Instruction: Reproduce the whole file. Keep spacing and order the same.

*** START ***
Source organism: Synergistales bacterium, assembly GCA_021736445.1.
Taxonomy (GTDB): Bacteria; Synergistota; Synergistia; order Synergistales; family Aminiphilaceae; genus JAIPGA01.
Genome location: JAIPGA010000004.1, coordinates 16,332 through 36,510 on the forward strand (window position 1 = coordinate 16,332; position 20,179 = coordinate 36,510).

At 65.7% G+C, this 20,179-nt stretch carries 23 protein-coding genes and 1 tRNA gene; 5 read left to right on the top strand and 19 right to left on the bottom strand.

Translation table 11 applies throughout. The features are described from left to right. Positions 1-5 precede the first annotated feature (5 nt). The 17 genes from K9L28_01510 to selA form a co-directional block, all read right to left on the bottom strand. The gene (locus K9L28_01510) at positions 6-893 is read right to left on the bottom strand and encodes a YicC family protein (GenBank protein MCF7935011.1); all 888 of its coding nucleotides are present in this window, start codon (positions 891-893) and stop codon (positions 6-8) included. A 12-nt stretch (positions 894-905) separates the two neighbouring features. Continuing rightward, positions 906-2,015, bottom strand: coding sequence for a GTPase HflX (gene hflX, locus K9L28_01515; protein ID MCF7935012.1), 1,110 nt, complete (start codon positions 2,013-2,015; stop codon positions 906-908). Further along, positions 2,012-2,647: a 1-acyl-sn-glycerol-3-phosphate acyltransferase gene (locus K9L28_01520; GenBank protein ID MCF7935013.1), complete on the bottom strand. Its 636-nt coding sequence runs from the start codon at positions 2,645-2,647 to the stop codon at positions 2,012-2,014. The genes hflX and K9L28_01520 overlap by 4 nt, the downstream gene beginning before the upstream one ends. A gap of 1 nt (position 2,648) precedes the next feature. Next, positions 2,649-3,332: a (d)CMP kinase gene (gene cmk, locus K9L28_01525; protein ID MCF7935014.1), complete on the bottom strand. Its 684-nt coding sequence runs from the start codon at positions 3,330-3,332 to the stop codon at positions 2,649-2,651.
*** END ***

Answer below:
Source organism: Synergistales bacterium, assembly GCA_021736445.1.
Taxonomy (GTDB): Bacteria; Synergistota; Synergistia; order Synergistales; family Aminiphilaceae; genus JAIPGA01.
Genome location: JAIPGA010000004.1, coordinates 16,332 through 36,510 on the forward strand (window position 1 = coordinate 16,332; position 20,179 = coordinate 36,510).

At 65.7% G+C, this 20,179-nt stretch carries 23 protein-coding genes and 1 tRNA gene; 5 read left to right on the top strand and 19 right to left on the bottom strand.

Translation table 11 applies throughout. The features are described from left to right. Positions 1-5 precede the first annotated feature (5 nt). The 17 genes from K9L28_01510 to selA form a co-directional block, all read right to left on the bottom strand. The gene (locus K9L28_01510) at positions 6-893 is read right to left on the bottom strand and encodes a YicC family protein (GenBank protein MCF7935011.1); all 888 of its coding nucleotides are present in this window, start codon (positions 891-893) and stop codon (positions 6-8) included. A 12-nt stretch (positions 894-905) separates the two neighbouring features. Continuing rightward, positions 906-2,015, bottom strand: coding sequence for a GTPase HflX (gene hflX, locus K9L28_01515; protein ID MCF7935012.1), 1,110 nt, complete (start codon positions 2,013-2,015; stop codon positions 906-908). Further along, positions 2,012-2,647: a 1-acyl-sn-glycerol-3-phosphate acyltransferase gene (locus K9L28_01520; GenBank protein ID MCF7935013.1), complete on the bottom strand. Its 636-nt coding sequence runs from the start codon at positions 2,645-2,647 to the stop codon at positions 2,012-2,014. The genes hflX and K9L28_01520 overlap by 4 nt, the downstream gene beginning before the upstream one ends. A gap of 1 nt (position 2,648) precedes the next feature. Next, positions 2,649-3,332: a (d)CMP kinase gene (gene cmk, locus K9L28_01525; protein ID MCF7935014.1), complete on the bottom strand. Its 684-nt coding sequence runs from the start codon at positions 3,330-3,332 to the stop codon at positions 2,649-2,651.